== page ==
Eating right, exercise may help prostate cancer patients reduce risk of aggressive tumors
Researchers at UCLA's Jonsson Comprehensive Cancer Center have shown for the first time that men with prostate cancer who closely adhere to World Cancer Research Fund lifestyle recommendations have a significantly reduced risk of highly aggressive prostate tumors.
The nine WCRF recommendations suggest desirable ranges for body mass index and physical activity and provide guidelines for the consumption of foods of low caloric density, fruits and non-starchy vegetables, salt, legumes and unrefined grains, and red meat.
While the recommendations are intended to decrease individuals' overall risk of cancer and are also recommended for cancer survivors, the current study shows that adherence may also benefit men who have recently been diagnosed with prostate cancer, said Lenore Arab, a member of the Jonsson Cancer Comprehensive Center and a professor in the UCLA departments of medicine and biological chemistry.
The study is currently available online in the journal Nutrition and Cancer and will be published in an upcoming print edition.
Led by Arab, the research team studied 2,212 newly diagnosed prostate cancer patients who were enrolled in the North Carolina–Louisiana Prostate Cancer Project. The men were all either African-American or white and were between the ages of 40 and 70.
The researchers found that adherence to fewer than four of the nine WCRF recommendations predicted a 38 percent increased risk of aggressive tumors, compared with adherence to four or more. That statistically significant finding was similar among black and white men, despite a higher risk of highly aggressive tumors among black men at baseline.
The team also found that, in particular, eating less than 500 grams of red meat per week or less than 125 total kilocalories per 100 grams of food each day provided statistically significantly protection against highly aggressive tumors for all the study subjects.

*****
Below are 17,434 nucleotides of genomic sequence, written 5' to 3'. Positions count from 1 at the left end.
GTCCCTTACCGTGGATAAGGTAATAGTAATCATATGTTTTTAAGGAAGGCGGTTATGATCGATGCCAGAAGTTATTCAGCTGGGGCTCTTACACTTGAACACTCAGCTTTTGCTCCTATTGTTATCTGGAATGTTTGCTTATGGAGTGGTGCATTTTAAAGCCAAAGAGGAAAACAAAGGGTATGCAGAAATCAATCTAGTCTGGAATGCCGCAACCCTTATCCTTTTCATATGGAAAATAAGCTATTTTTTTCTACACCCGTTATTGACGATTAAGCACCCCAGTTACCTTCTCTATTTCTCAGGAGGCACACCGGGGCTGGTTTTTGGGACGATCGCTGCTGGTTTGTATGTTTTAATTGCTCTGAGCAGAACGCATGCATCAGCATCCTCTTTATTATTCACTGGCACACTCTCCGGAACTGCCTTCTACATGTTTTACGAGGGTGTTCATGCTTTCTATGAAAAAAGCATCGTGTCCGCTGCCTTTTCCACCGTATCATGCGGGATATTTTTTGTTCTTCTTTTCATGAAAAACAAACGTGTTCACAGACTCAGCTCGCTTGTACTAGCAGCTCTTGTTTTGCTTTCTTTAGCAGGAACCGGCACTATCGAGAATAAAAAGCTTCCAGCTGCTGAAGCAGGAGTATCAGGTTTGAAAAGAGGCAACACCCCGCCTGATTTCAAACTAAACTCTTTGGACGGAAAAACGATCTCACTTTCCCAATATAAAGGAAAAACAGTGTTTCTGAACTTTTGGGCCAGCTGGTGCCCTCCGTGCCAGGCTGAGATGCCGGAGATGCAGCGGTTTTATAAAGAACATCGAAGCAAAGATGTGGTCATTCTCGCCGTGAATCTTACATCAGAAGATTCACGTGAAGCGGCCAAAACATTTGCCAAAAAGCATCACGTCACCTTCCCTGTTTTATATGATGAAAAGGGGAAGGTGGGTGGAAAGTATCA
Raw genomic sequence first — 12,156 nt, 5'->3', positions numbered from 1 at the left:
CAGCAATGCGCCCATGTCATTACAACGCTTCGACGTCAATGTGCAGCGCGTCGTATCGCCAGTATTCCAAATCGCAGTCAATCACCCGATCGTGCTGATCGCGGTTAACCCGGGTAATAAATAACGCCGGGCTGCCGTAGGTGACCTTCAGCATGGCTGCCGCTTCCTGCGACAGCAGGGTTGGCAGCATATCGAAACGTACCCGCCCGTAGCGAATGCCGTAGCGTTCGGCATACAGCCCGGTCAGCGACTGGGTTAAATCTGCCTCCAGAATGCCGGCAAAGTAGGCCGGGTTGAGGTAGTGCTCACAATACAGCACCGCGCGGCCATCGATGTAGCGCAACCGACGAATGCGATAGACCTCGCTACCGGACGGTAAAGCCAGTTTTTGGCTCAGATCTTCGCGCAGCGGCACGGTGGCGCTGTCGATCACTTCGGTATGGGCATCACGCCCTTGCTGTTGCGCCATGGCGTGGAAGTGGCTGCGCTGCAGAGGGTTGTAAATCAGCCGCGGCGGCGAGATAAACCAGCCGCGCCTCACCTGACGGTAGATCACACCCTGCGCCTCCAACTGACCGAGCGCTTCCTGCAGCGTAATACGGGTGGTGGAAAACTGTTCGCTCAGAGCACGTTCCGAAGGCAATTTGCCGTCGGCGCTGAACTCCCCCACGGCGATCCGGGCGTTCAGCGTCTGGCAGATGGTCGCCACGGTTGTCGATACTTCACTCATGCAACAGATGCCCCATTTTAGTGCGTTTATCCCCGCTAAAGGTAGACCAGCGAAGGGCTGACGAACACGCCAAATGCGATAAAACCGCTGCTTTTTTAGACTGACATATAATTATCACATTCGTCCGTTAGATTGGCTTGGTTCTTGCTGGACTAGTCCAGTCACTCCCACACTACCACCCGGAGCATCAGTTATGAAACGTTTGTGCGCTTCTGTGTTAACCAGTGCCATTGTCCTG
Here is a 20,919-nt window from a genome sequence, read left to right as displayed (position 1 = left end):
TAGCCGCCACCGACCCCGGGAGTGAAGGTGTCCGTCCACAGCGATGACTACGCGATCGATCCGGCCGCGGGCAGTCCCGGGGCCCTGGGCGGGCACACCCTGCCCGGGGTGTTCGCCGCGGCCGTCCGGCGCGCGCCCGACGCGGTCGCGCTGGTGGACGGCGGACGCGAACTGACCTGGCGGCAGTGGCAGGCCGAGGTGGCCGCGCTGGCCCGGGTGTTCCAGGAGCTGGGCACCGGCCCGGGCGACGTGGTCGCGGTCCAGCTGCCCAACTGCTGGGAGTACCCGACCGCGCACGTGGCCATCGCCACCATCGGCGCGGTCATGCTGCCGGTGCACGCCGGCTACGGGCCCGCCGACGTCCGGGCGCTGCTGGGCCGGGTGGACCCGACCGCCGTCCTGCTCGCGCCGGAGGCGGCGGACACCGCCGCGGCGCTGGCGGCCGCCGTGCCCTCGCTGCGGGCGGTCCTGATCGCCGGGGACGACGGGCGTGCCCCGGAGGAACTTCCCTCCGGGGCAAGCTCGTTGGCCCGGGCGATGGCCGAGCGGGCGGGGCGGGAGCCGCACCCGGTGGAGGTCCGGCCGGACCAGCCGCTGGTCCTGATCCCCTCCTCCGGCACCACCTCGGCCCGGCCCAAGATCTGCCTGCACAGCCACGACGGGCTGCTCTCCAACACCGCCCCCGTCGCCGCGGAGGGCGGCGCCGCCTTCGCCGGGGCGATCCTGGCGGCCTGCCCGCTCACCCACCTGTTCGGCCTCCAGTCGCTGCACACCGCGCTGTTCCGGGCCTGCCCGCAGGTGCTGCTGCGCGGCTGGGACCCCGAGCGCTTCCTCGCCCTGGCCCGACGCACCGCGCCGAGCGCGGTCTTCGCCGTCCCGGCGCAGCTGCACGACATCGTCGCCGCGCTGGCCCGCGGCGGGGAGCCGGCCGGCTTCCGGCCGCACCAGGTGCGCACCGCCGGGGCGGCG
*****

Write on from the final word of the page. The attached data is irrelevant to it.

Patients were ranked on their adherence, receiving one point for each of the recommendations they followed. Each point in a patient's total adherence score corresponded to a 13 percent reduction in the risk of aggressive cancer. A total adherence score of less than four points predicted an increased risk of aggressive tumors in all patients.
"Most men are at risk of prostate cancer, but it is the level of aggressiveness of disease that is most clinically relevant," Arab said. "These findings suggest that even men with prostate cancer can take control of their disease and moderate its aggressiveness through diet and lifestyle choices."
The aggressiveness of the men's prostate cancer was measured using Gleason grading system scores, blood levels of prostate-specific antigen (PSA), and TNM malignant tumor classification. Adherence to the recommendations was based on point scores and odds ratio estimates.
The findings, Arab said, assume that patients' reports reflect their long-term dietary habits, an assumption supported by research indicating that diet is relatively stable in adulthood.
This research was supported by the U.S. Department of Defense through the Prostate Cancer Project.
UCLA's Jonsson Comprehensive Cancer Center has more than 240 researchers and clinicians engaged in disease research, prevention, detection, control, treatment and education. One of the nation's largest comprehensive cancer centers, the Jonsson center is dedicated to promoting research and translating basic science into leading-edge clinical studies. In July 2012, the Jonsson Cancer Center was once again named among the nation's top 10 cancer centers by U.S. News & World Report, a ranking it has held for 12 of the last 13 years.